Not all supplements are the same, argues Henrietta Norton. More than ten years ago, she had the idea of a dietary supplement company, wild food. She started it in her garden shed; today it sells across the UK and Europe, and now hopes to make more of an impression in the US market.
Trained as a nutritionist, Norton was formulating supplements for UK and European brands in 2010. While working for commercial supplement companies, she also advised individuals on an individual basis with their specific concerns. Seeing hundreds of women in her private clinic, she began to focus on women’s health, especially hormonal health. During this time, Norton began writing a book on endometriosis. When her editors asked her to recommend to readers which supplements might help, she was stuck. “I just couldn’t make recommendations with integrity. That’s when I knew I had to create them.
Food was not an easy path, admits Norton. “It’s a slower and more expensive way to make supplements, because of the sourcing involved. It’s less commercially viable, you might say. But it’s a better complement.
She knew from working with clients who used a diet-based approach to improving their hormonal health that it was the right way to go, even if it was more expensive and more difficult.
“Most of the synthetic ingredients used are of petrochemical origin. Not only are they less effective in the body, as our DNA is wired to receive nutrients through food, but they have wider implications. I strongly believe that human health is linked to planetary health.
Vitamin C, she explains, is a common example. Vitamin C in a plant contains about 50 different compounds. “Yet the supplement industry is focused on just one. Our body, however, is incredibly sophisticated and knows how to use the other 49 fractions, and in fact benefits from them. The reason I chose food culture is not just because the evidence is there, but because it’s a very respectful way to supplement the body. I believe that to create healing you have to support the whole body.
Norton started the business with her husband Charlie in 2013. Within three months they were at Whole Foods in the UK. Thanks to a friend-turned-advisor who helped them structure the business, Norton says, they were able to cope with the rapid scaling required.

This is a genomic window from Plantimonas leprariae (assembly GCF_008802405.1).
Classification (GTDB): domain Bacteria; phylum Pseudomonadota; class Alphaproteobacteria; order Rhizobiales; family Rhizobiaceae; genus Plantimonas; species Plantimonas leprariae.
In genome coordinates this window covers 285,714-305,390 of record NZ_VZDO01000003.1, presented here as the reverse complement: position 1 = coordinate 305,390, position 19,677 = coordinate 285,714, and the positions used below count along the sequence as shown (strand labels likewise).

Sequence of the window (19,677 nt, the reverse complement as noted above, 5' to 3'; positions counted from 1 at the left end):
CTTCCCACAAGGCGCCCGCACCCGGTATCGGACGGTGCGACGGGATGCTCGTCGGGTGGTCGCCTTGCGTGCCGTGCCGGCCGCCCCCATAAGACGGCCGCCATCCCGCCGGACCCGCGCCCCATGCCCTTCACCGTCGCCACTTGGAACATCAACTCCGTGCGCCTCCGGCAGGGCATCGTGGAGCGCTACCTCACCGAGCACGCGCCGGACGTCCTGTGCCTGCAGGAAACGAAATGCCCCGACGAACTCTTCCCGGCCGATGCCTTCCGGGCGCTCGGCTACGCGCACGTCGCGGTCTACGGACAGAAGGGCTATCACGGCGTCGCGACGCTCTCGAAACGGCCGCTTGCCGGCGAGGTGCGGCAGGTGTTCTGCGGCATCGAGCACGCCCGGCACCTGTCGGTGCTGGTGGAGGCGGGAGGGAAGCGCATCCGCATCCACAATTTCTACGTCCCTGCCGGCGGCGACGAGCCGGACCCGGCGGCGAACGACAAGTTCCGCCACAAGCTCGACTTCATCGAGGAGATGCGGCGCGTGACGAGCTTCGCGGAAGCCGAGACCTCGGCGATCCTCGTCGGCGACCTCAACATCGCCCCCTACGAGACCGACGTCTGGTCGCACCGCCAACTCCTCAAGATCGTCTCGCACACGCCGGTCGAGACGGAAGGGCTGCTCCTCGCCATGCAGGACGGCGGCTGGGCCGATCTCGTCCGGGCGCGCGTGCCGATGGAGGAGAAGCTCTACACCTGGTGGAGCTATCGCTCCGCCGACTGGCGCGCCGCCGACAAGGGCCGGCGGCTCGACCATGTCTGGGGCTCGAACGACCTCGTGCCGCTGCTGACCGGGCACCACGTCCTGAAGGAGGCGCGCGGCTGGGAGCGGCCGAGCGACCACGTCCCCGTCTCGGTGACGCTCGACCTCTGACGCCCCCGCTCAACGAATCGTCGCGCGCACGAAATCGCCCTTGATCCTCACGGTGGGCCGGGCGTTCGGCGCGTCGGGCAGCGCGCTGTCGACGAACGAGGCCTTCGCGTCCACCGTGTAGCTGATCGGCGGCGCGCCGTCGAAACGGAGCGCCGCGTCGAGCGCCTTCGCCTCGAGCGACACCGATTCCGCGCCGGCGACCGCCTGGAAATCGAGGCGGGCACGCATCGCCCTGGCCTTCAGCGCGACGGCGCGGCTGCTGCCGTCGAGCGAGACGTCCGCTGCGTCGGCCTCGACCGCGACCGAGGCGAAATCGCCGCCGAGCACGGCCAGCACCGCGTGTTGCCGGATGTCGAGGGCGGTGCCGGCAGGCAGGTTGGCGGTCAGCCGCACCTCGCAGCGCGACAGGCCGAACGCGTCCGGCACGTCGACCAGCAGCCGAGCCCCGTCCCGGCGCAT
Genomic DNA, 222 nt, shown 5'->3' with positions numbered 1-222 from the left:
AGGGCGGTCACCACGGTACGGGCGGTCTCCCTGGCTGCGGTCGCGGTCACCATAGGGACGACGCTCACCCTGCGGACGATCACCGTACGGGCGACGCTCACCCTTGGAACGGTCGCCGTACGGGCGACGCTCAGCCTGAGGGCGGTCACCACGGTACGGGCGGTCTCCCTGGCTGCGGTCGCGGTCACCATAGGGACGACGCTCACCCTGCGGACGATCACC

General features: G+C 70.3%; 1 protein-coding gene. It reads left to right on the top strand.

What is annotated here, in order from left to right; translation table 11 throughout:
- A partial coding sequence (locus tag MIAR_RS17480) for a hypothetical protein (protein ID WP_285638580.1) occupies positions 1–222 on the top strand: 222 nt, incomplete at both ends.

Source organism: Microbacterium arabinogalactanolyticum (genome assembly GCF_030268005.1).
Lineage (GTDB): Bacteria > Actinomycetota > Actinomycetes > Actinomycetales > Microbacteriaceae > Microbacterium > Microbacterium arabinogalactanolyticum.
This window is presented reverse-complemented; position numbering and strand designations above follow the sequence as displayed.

Today, with around 48 employees, most of whom are based in Lewes, East Sussex in the UK, Norton is looking to target new markets. Although they ship internationally, Norton focuses on specific regions, such as the United States, where interest in natural supplements is growing.
Making dietary supplements has its challenges, however, Norton points out: it was difficult to convince manufacturers at first, because they were less inclined to deviate from their usual habits. The cost of dietary supplements can be 100% higher than its counterparts. And the sourcing of ingredients requires careful consideration: “There are many options on the market, but not all are created equal,” she says, referring to ingredients like turmeric, mushrooms and other herbs. and spices present in their formulations. Additionally, to pack the required dose requires more product per capsule: this can mean a heavier pill, which some consumers may not prefer.
Yet despite the bumps in the road, Norton has been able to steadily grow the business and help frame the narrative around natural supplements in the UK over the past decade.
“There has been a seismic shift in the supplement industry. Supplements are now in common conversation. They were ignored before. Also, we learned that soil deficiency is high. The food comes from all over the world. So we don’t get all the nutrients our body needs. And I see that more and more people are looking for natural supplements to remedy all this. Our fundamental reason for starting a business was to help educate and change the way the industry works, and I’m glad that’s happening.
Part of the educational component is achieved through a free 15 minute consultation that all customers are entitled to before purchasing any of their products. Trained nutritionists provide personalized advice to ensure customers get the right products. “It’s not just about putting products out there,” she repeats.
For Norton, building a business that reflects its values was integral. That’s why four years after launching the company, she began to consider becoming a B Corp. In 2018, the company started the process and was certified in 2021. “Sustainability is not just about maintaining what we have done in the past, but going beyond that. . What I like about B Corp is that we have to be reviewed every three years.
Environmentally, the company aims to be plastic-free. Additionally, they opted to bring their fulfillment in-house so they could further reduce packaging material. Now they are looking to reduce or offset their carbon footprint. But there’s also the social component of the business that Norton wants to polish.
“Sustainability in the broadest sense is also about how we can care for our people in a sustainable way.” In addition to hiring locally and creating jobs, Norton says the company recently made some changes to the employee handbook and provided a host of free services to its staff: yoga, counseling, financial counseling, for n to name a few.
“Human health is as important as planetary health,” she repeats.